1. Group president of GIC.
2. Founding chairman of Honour (Singapore), which aims to foster a culture of honour for the well-being of the nation.
3. Believes that honour and “other-centred” living is vital to Singapore’s continued success.
4. Co-founder of The Leading Foundation, which sponsors awards for excellent early-childhood and special-education teachers in Singapore.

[dropcap size=small]S[/dropcap]ingapore is known for many things – efficiency, cleanliness, size, fear of losing out – but honour is not one of them. Not the kind that’s associated with medals, badges or swords but, according to Lim Siong Guan, “what you offer the other person, regardless of his response”. And it’s essential to our future.

In his latest book, Winning with Honour in Relationships, Family, Organisations, Leadership, and Life, co-written with his daughter Joanne, he stresses the need for honour and “other-centred” living in order to succeed. While immediately applicable to an individual, Lim believes honour is also vital to Singapore’s continued success. “Our trustworthiness is what attracted foreign investments in the first place,” says the group president of Singapore sovereign wealth fund GIC.

It will take a while to rewire an inherently selfish society that’s been prioritising progress over graciousness for the last half a century, but Honour (Singapore), a non-profit organisation Lim chairs that seeks to promote the culture of honour here, is going strong in its efforts.

Since it was launched in August 2014, it has been holding CEO forums and symposiums that encourage leading with integrity. It also launched a film initiative, supporting young filmmakers in producing a series of short films that reflect the different perspectives of honour, especially among the younger generation.

Jack Ma, principal of e-commerce giant Alibaba, recorded a video for the Symposium citing ‘special interest’ in the topic.

He is, after all, aware that the world belongs to the millennials now – a generation often criticised for having poor work ethics, if any – but doesn’t lament the fact. “The wonderful thing about millennials is that they are motivated by ideas and ideals,” the 69-year-old says. “But this means they demand superior leadership capacity from those they work with and for.”
He continues: “Many Singaporeans yearn for the ‘kampung spirit’ because it sounds nice. They want their neighbours to look out for them but don’t realise their neighbours are waiting for the same thing, so who’s going to start? You can agree with such statements in an intellectual way. But whether you can feel it, if it can draw your instincts, that’s another story.”

“(Many) want their neighbours to look out for them but don’t realise their neighbours are waiting for the same thing, so who’s going to start?”

He’s certainly internalised the concept. While people put up walls to hide their innermost thoughts, Lim puts up force fields that deftly deflect attention away from him and onto the community and the issues it faces. It’s not that he’s diffident; it’s just that his entire life’s philosophy centres around others.

“Having to look at things from another’s point of view came to me right from the start,” he says, recalling the numerous times in his illustrious career when he had to supervise or manage staff with decades more experience. “I had to make myself useful and beneficial to them, thinking of what they need to get their job done well. I believe the most important question all of us should address in our jobs is: How can I help you do your job better?”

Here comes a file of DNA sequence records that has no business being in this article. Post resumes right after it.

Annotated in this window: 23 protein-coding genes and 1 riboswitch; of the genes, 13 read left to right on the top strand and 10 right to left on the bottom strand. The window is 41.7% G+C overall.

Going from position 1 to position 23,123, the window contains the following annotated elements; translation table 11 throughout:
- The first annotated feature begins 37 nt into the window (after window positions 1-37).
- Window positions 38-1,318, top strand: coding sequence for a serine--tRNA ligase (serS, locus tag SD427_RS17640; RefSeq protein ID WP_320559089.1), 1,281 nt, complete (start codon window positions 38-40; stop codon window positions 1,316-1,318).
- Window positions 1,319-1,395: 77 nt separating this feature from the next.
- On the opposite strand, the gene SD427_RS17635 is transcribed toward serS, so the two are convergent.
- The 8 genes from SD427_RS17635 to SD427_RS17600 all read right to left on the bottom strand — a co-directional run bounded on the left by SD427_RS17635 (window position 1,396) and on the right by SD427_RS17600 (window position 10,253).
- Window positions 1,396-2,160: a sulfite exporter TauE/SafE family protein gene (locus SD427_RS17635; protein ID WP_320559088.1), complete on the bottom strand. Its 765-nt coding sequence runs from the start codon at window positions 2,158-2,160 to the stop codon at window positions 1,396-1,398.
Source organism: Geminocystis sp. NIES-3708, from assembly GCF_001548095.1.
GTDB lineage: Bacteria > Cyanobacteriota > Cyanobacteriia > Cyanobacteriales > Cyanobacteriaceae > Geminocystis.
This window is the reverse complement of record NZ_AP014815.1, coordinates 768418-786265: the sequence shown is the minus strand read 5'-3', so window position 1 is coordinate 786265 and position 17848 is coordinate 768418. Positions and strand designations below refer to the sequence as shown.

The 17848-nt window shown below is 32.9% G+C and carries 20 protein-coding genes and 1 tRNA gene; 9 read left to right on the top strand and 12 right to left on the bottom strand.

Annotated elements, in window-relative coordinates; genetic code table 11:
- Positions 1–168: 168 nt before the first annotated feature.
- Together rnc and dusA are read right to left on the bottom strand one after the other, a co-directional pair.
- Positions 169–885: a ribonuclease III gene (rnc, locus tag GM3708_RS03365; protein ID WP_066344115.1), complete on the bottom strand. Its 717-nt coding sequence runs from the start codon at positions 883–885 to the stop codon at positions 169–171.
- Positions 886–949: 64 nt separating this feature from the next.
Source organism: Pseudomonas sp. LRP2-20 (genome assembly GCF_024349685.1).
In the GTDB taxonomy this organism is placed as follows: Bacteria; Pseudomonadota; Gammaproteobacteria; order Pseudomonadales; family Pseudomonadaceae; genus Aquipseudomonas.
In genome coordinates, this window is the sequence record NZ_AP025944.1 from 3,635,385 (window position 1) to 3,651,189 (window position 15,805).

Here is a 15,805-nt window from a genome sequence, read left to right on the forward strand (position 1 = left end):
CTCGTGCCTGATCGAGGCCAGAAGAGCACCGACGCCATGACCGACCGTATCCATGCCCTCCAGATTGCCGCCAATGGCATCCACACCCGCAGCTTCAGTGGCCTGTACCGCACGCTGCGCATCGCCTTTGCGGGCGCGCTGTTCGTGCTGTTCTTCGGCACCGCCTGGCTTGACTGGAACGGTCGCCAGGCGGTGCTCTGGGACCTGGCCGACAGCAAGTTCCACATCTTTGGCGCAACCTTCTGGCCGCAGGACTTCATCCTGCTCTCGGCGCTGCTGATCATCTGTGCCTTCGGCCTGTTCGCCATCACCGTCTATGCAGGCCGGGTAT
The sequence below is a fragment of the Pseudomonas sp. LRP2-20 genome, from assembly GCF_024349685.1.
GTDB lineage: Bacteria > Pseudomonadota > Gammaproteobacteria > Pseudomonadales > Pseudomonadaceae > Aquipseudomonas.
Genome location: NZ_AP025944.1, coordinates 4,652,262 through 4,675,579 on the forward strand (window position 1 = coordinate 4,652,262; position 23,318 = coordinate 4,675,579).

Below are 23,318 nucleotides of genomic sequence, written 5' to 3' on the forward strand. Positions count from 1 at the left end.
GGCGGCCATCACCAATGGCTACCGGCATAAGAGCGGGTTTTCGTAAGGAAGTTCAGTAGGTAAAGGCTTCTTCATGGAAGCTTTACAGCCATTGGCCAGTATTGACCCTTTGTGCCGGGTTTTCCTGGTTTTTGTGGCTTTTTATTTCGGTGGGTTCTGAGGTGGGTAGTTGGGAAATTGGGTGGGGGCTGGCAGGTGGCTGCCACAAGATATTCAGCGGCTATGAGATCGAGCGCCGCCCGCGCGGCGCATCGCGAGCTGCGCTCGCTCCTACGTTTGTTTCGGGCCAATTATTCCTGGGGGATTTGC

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He admits that constantly putting other people first is, of course, challenging. “This isn’t how the world works, many would say. But we have to try and see what happens, rather than declare ‘my neighbour doesn’t do it, so why should I?’

“If we realise the good we are doing, it won’t be as difficult to stay focused. That’s what allows you to take the lows, that there’s a purpose in honouring others first. So much of what we’re trying to bring out will appeal to the millennials because we’re getting them to think about the purpose of what they’re doing, rather than simply be slogging for a monthly salary.”

Even now as the top dog, he replies everyone’s e-mail quickly and is never too proud to consider or take a suggestion. He even takes the train to work. While some leaders inspire with charisma and bravado, Lim leads with humility, wisdom and encouragement — a grammatically sound Yoda, if you will.

It isn’t entirely selfless. He lives this way because it makes him happy, and if more people did the same, the more happiness can spread.

He says: “Even if you don’t do anything out of the goodness of your heart, you can at least recognise that there are benefits to a strong company and community, such as stability, bonuses and so on. Think of it as enlightened self-interest.”


In 60 Seconds

Unwinding, to me, means: That the mind does not cease thinking, but finds rest moving from one idea to another. So I take a nap, watch TV with my grandchildren or walk to the MRT station. I switch from thinking about societal problems to a GIC problem or an Honour challenge, getting inspiration from unexpected situations.

The one thing that annoys me is: People who have the capability but donʼt exert themselves. Itʼs not about complacency; itʼs about not living up to your full potential. It really upsets me so I try to create situations where people can discover themselves. The only way to discover if something is impossible, is to try to do it. But people are risk-averse because they think there are safer ways. They are not building their future.

I enjoy reading: About the future, the changes taking place in geopolitics, where geographies of countries can determine so much of their future. I hardly read fiction.

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